Ripping into your Amazon package only to see that the dream dress you bought online—you know the one that looked silky and sexy and life-changing—actually has the texture of a pot scrubber is a downright drag. Digging through a mountain of denim on display to find a pair of jeans in your size is a hot and tiring mess. So which shopping experience is the way of the future?
Over the last few years, e-commerce fashion retailers have transformed the way we shop for clothes, increasing by 46.9 % in the past year alone, according to data from Statistics Canada.
Brick and mortar retailers are falling through the cracks like a Jimmy Choo stiletto would, leaving a broken, ugly mess that isn’t worth saving. Take the retail bankruptcies of J.C. Penney, Macy’s and BCBG, or Sears, who white-knuckled it by closing locations overnight, tried to ramp up their online offerings instead, and ultimately crashed and burned. Sad for shoppers, sure, but devastating for the employees and their families.
Companies whose stocks have hit all-time lows are brands we used to deem untouchable in their raking-it-in-retail status, like Urban Outfitters, American Eagle and Ralph Lauren.
When it comes to both large and small brick and mortar shops and their struggle, some analysts blame the recession we experienced a few years ago that impacted shoppers’ disposable income, while some point the finger at a new kind of shopper who likes to browse from the sofa in their PJs.
So what are the pros and cons of both shopping experiences, for both you as a consumer and the retailer themselves?
- The touchy feely, try on before you buy factor is obvious. Size changing, colour swapping and accessorizing (read salesperson opportunity to up-sell) is immediate.
- Comparison shopping. Let’s say you’re buying a coat. Likely, you’ll visit a few boutiques on the same street or in the shopping centre to suss out what they have. This lets you narrow down your decision to ‘the one.’ Meantime, popping into nearby shops or having your eye caught by non-coat items is a reality, and impulse buys are likely.
- The salesperson’s help. Maybe you luck out and have a real go-getter that delivers ideas and sizes to your change room, or you have a regular who knows you by name, has some serious styling and wardrobing skills and is part of your closet-building team.
- The experience. The sensory experience, beautiful boutiques, displays, great music and fun atmosphere all make shopping a pleasure. Add your bestie and shop ‘til you drop is a bonafide outing.
- Bad service. Struggling retailers scale back on both number of staff on the sales floor and on the quality (read hourly wage) of the selling team.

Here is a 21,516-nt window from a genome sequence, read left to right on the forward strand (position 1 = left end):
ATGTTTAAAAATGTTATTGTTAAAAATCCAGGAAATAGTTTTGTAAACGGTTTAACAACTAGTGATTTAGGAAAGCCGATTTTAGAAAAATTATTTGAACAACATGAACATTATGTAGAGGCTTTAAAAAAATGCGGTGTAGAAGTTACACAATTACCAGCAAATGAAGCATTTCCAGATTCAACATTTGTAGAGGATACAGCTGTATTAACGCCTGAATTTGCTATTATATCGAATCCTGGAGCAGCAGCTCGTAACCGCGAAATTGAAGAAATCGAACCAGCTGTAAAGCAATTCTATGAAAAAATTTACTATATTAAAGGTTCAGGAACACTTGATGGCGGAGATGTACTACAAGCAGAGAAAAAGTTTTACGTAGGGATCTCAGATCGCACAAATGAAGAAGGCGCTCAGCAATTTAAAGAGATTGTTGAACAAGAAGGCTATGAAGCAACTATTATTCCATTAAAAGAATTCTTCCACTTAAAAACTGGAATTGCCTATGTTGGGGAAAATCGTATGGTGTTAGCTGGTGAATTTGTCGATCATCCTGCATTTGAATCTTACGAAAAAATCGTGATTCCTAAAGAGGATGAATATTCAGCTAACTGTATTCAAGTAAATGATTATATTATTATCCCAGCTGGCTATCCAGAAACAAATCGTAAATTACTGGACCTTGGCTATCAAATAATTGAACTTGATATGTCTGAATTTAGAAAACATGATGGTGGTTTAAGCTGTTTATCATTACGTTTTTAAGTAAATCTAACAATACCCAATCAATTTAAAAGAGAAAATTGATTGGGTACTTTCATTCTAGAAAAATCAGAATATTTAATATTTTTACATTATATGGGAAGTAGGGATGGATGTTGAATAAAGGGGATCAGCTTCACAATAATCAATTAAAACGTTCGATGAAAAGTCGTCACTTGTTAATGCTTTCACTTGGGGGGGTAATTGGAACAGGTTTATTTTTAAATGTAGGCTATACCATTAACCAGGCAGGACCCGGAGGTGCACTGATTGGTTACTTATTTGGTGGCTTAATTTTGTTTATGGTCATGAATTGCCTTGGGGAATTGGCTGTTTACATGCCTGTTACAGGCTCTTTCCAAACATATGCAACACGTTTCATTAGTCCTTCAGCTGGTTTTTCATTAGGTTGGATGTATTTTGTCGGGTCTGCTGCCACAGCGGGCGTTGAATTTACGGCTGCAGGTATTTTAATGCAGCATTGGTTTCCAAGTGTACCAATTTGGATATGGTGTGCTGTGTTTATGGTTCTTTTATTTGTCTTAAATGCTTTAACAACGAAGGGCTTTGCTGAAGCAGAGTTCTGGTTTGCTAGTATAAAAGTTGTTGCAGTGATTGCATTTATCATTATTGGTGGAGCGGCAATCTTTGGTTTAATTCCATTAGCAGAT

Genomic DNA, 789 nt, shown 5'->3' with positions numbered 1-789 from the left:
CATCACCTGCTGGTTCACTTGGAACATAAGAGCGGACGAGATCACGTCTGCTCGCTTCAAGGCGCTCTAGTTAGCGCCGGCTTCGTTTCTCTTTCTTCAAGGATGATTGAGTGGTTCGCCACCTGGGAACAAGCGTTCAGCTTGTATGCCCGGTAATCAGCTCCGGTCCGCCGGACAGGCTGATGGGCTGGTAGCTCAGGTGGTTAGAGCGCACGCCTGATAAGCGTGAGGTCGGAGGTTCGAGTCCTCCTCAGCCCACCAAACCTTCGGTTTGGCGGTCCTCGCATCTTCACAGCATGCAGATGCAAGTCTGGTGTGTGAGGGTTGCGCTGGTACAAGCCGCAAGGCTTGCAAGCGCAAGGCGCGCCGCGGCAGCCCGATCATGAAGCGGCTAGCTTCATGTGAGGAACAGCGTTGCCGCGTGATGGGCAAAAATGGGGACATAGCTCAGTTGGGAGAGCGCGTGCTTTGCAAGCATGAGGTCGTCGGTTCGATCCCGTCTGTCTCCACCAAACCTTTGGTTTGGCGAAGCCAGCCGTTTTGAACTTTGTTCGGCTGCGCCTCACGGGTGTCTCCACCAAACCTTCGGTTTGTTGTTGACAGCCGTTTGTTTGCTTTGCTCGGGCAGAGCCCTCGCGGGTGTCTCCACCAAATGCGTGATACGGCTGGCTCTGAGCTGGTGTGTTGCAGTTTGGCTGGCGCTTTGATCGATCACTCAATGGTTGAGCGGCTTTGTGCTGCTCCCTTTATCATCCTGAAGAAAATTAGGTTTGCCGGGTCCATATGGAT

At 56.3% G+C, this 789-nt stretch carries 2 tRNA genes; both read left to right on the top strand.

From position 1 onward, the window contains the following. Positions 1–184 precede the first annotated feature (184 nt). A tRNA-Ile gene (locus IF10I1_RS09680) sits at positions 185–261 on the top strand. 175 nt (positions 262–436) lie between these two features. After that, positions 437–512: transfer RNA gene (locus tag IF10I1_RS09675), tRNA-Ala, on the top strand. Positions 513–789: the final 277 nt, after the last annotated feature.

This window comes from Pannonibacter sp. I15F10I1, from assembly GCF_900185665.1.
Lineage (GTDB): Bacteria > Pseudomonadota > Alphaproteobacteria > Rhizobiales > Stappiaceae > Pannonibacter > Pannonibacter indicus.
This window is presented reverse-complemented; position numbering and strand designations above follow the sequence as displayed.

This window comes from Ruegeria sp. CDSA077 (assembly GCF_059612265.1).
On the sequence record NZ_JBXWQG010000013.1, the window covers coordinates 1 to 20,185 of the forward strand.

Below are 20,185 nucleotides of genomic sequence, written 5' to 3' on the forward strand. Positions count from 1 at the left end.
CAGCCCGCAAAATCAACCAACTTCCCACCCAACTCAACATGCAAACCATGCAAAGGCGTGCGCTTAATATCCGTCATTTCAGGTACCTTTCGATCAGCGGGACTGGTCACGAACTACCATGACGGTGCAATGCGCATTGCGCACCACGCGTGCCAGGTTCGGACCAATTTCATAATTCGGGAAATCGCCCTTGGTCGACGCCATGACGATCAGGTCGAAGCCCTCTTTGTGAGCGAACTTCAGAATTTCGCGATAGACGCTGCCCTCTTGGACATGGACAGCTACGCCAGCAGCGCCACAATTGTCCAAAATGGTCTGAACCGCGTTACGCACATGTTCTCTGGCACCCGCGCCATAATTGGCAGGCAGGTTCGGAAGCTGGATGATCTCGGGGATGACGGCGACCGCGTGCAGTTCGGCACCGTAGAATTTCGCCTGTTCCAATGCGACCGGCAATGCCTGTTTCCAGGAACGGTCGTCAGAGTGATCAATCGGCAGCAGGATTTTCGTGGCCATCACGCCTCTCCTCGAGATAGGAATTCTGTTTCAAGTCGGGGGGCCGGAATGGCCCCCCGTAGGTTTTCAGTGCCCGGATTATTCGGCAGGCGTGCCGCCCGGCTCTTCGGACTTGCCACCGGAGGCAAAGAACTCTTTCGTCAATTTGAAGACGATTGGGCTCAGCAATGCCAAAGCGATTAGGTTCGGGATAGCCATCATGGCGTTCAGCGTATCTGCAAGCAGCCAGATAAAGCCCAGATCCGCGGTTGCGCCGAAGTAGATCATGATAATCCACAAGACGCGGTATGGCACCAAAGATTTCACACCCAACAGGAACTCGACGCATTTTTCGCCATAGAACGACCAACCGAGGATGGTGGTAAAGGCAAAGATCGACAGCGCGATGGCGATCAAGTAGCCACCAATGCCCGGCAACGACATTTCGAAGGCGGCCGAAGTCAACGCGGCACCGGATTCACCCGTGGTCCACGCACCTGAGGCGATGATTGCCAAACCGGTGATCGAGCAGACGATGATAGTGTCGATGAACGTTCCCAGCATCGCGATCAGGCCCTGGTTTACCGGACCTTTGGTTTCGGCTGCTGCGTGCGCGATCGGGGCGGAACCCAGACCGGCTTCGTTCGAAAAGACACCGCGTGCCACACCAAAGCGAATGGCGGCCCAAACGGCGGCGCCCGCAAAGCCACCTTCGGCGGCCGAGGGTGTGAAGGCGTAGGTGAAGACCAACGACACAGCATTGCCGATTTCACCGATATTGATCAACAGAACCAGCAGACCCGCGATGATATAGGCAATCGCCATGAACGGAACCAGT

- Line-ups to purchase or try on. Not just left to Black Friday, but any busy season.
- Messy stores. Digging through a table of sweaters that looks like a rat-king’s pit is not pleasant. Where is the person that keeps the sweaters stacked? Oh right, the store can’t afford to staff them anymore.
- Shop anytime. 24/7, not around store hours. Fast delivery options, too.
- Easier return policies. Making it faster and risk-free.
- Ease-of-purchase. Mobile apps, PayPal and digital wallets make buying a no-brainer. Compare this to years ago when you had to painstakingly enter all your info and set up accounts over and over. Even some retailer Instagram accounts have links to ‘buy now’ with just a couple clicks.
- Better selection of special sizing. If you are a petite or plus size, for instance, you can only find your size on the website, not in stores. GAP is a good example.
- Impersonal. No matter how many pop-ups you have from a virtual salesperson who is ‘here to help,’ it is no replacement for a real live human.
- Sizing and colour variance. Not all sizing guides are created equal, making it difficult to find the perfect fit from a variety of online retailers. Colour is tricky too; what looks like a great shade online could be Pepto in real life.
- Unexpected taxes. Ever had the FedEx guy arrive with your package only to announce you owe him tax on that great Irish linen shirt you purchased? Yeah that. It can happen, and you don’t find out at the final click.
Shopping, much like style, is clearly a very personal experience, whether you go the in-store or in-cyberspace route. I doubt online shopping will shutter brick and mortar stores completely, but embracing the changes is a real thing. Shopping is here to stay, but how we shop is up to us.
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